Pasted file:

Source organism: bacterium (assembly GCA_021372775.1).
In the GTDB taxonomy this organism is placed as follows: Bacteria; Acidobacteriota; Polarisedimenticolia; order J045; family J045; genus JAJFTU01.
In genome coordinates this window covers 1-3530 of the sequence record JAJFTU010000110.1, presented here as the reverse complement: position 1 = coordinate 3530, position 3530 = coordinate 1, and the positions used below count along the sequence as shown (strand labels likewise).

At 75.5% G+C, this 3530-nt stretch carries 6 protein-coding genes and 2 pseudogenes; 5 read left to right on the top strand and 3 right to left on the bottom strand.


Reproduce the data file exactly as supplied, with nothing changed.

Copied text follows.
Source organism: bacterium (assembly GCA_021372775.1).
In the GTDB taxonomy this organism is placed as follows: Bacteria; Acidobacteriota; Polarisedimenticolia; order J045; family J045; genus JAJFTU01.
In genome coordinates this window covers 1-3530 of the sequence record JAJFTU010000110.1, presented here as the reverse complement: position 1 = coordinate 3530, position 3530 = coordinate 1, and the positions used below count along the sequence as shown (strand labels likewise).

At 75.5% G+C, this 3530-nt stretch carries 6 protein-coding genes and 2 pseudogenes; 5 read left to right on the top strand and 3 right to left on the bottom strand.